Da Giovanni Georges Haddad Street, Saifi; +961 1 571572. This is the most refined Italian restaurant In Beirut. Giovanni is a chef from Naples and has been in Beirut for the past decade. The restaurant’s surroundings, though quite usual for Beirut, are bizarre: there is a petrol station, a construction site and a major road. But inside, you enter rococo land and can eat the best spaghetti alla bottarga (with dried, salted tuna roe) you will ever have outside Italy.
Casablanca Ain el Mreisseh Street; + 961 1 369334. Owned and designed by Johnny Farah (see Shops) and his wife Sin, it overlooks the promenade and is a classic Beirut hangout. The bartender, Elie, keeps the sake martinis going all night. The food is Asian-inspired with fresh summer rolls, sashimi and sushi, and noodles. All the vegetables are organic and grown in Johnny and Sin’s garden. Sunday brunch is great but packed, and the bar attracts the hip crowd.
Lamb House Hotel Mediterranée, Charles de Gaulle Avenue, Chouranes; +961 1 741701. Lamb House will provide you with one of the greatest Lebanese meals you’ll have in Beirut, though the décor is kitsch.
Balthus Ghandour Building, Minaa El Hosn (next to the Starco building); +961 3 511611. In the heart of downtown Beirut, this is the most exclusive, high-end brasserie in the city. Serving steak-frîtes, rabbit and foie gras, it has a classical atmosphere with pleasingly old-fashioned service. Businessmen, bankers and politicians love to come here for lunch – you’ll need to dress up.
Chez Sami Jounieh Old Road, Keserwan; +961 9 910520. In summer at this great fish restaurant 20km from Beirut, they have tables outside, above the sea. You choose your fresh fish from the display and decide how you would like it cooked. They also have a fish meze with superb dishes including a warm salad of squid and fish kibbeh.
Basement Port Road, Saifi; +961 7 095 9698. Edgy, underground club with electronic music, some live acts and beautiful people. There’s a great atmosphere, especially on Thursdays and Fridays.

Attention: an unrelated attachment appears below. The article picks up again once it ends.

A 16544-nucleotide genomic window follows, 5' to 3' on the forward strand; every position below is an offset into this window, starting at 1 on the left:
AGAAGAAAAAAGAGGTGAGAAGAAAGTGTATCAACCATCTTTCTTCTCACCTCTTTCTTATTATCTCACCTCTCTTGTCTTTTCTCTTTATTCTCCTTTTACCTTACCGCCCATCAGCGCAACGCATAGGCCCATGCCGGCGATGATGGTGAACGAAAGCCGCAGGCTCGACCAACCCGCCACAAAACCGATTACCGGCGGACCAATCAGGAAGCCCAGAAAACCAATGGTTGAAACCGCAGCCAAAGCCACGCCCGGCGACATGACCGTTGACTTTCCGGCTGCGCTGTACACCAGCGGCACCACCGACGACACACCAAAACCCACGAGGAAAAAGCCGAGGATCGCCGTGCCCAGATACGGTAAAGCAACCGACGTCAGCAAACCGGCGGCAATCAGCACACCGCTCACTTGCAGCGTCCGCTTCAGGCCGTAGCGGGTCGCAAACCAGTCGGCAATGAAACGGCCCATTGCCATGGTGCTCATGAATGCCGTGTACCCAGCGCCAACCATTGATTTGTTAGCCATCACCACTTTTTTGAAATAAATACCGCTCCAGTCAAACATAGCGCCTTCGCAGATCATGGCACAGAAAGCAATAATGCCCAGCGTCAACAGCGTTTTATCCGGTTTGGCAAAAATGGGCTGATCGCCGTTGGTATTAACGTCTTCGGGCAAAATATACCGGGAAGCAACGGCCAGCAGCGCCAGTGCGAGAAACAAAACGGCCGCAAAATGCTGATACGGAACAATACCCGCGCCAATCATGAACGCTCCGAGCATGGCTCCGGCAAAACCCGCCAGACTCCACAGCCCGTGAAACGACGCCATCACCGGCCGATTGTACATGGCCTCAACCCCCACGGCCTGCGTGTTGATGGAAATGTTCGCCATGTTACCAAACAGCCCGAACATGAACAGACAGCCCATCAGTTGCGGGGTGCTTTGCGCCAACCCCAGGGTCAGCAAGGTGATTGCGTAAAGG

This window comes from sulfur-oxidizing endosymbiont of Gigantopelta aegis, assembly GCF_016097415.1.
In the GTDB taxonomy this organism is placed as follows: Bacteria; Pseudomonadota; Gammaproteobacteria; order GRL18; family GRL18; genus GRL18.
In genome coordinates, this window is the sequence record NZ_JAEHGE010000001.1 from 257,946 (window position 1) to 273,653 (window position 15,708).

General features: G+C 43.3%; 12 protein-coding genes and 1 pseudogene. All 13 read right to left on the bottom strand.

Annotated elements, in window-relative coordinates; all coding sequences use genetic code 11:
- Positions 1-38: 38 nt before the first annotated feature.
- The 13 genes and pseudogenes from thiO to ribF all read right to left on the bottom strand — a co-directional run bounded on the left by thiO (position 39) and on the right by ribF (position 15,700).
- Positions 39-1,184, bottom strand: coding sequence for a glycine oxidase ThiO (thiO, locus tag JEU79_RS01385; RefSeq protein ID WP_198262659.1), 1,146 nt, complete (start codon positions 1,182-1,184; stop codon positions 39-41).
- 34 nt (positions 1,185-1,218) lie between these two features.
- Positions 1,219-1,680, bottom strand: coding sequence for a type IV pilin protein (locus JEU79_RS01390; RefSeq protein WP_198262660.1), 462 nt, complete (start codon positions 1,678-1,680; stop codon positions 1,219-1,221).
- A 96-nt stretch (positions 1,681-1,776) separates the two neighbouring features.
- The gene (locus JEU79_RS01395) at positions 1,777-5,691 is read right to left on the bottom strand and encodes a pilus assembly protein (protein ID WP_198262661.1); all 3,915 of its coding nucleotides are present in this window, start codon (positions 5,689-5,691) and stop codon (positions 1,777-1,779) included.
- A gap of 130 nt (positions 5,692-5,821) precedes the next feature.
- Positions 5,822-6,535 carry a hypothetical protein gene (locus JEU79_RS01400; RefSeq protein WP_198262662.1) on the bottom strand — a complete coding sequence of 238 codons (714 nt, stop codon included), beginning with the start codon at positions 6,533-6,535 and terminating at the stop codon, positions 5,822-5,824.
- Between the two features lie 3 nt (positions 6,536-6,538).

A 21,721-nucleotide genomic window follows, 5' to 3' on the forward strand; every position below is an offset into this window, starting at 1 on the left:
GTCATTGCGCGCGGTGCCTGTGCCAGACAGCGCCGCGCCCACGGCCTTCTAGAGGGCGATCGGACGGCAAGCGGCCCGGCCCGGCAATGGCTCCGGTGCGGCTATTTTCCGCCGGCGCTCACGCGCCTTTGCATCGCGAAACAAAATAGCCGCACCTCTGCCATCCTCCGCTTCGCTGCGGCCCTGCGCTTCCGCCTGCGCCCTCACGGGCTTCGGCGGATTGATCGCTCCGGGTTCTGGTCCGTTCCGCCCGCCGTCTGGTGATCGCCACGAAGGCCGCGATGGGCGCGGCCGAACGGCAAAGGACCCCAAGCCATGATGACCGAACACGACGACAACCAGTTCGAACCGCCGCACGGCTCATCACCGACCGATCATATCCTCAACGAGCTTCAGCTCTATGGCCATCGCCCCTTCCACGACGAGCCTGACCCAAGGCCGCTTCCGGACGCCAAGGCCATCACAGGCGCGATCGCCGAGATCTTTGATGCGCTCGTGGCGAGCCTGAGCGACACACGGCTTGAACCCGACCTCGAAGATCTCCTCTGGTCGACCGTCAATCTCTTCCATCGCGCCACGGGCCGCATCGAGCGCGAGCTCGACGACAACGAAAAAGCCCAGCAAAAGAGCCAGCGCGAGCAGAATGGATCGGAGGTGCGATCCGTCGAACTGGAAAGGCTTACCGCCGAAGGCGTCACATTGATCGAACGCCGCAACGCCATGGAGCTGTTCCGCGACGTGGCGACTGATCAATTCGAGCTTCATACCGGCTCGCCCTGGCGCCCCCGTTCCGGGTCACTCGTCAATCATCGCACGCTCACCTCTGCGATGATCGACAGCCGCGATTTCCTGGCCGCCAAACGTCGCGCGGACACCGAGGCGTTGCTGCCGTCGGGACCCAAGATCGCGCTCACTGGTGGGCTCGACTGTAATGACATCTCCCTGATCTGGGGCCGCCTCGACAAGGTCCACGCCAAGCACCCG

B 018 Lot 371, near the Forum, La Quarantaine; +961 1 800018. This legendary club, designed by Lebanese architect Bernard Khoury, is a nocturnal survivor. It has changed over the years and the crowd is younger these days, but the space is dark and sexy, with a roof that opens over the course of the evening. It still has a certain degree of magic, and it bangs out electronic music way into the early hours of the morning.
Johnny Farah Said Akl Street, Saifi; +961 1 974808. Johnny Farah designs cool leather bags, belts, shoes, brass items and more for his trendy shop, whose design was inspired by Danish architecture. He and his wife, Sin, also have a new flagship store, If, in the Ballout Building in downtown Beirut.
Milia M 1051 Bloc D, Saifi; +961 1 990336. Milia M is one of the first female Lebanese fashion designers. She opened her shop a few years ago and sells her creations in the US, Japan and Dubai. Stop by if you’re after sexy tops, beautiful yet whimsical dresses or structured trousers.
Orient 499 Hammoud Building, 499 Omar Daouk Street, Minaa el Hosn; +961 1 369499. Set behind the notorious, bullet-ridden Holiday Inn hotel, this shop sells cool Lebanese handicrafts. It has modern designer furniture, antiques, and wonderful tableware, jewellery and clothing. If you want to take a piece of Beirut back home, this is the place to buy it. It might be on the expensive side but it will be something to treasure.
XXe Siècle Immeuble Hanna Residential, Makdessi St; +961 1 742020. In a sunny two-storey gallery in the middle of the Hamra district, pioneering young dealer Souheil Hanna showcases mint-condition furniture and lighting from the 1940s and 50s. He also represents the leading designers of contemporary Lebanese furniture.
LEISURE & ART
Sporting Club Swimming Center At the tip of Raouche, next to Lunapark; +961 1 742481. The summer destination in Beirut. A 70s-style beach club completely created from concrete – there’s sea but no sand. It’s very eccentric, very old-school Beirut. There are three restaurants, huge swimming pools, a mixed crowd and a great atmosphere.
Beirut Art Center Building 13, Street 97, Jisr El Wati, off Corniche an Nahr, Zone 66 Adlieh; +961 1 397018. In a beautiful, simple building in an industrial zone, the BAC is the first contemporary art centre in Beirut. Since opening in January this year, there have been changing exhibitions, concerts and performances, and a café is due to open in time for summer.
Mourad Mazouz is owner of London restaurants Sketch and Momo.